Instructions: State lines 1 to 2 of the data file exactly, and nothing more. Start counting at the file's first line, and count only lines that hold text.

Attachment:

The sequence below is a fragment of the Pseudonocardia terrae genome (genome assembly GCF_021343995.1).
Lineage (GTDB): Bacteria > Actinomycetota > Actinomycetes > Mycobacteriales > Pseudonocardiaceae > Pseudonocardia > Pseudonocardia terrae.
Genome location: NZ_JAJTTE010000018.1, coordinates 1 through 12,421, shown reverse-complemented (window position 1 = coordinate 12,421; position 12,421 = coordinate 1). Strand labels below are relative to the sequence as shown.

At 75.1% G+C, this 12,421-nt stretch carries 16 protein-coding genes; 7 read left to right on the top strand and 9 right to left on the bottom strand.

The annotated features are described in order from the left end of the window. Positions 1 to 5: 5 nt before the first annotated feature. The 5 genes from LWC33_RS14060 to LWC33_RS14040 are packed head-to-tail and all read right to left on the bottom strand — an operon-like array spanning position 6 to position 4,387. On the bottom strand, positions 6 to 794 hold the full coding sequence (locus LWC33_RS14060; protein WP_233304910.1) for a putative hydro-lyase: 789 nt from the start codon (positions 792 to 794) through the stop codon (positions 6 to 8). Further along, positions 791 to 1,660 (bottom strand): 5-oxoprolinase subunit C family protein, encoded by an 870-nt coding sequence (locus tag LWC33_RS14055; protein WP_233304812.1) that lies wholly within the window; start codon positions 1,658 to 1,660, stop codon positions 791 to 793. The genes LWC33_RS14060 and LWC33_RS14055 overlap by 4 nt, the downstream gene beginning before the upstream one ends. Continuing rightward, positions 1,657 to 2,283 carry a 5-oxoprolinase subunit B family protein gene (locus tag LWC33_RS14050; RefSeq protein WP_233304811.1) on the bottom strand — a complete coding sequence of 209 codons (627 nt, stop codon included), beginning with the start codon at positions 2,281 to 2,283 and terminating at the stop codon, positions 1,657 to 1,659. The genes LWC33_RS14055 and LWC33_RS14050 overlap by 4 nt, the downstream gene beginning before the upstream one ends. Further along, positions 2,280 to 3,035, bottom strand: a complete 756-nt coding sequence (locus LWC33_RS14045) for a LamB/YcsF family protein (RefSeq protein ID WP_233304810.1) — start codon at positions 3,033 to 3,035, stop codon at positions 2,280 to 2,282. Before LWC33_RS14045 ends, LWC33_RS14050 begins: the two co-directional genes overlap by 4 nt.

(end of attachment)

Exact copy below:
The sequence below is a fragment of the Pseudonocardia terrae genome (genome assembly GCF_021343995.1).
Lineage (GTDB): Bacteria > Actinomycetota > Actinomycetes > Mycobacteriales > Pseudonocardiaceae > Pseudonocardia > Pseudonocardia terrae.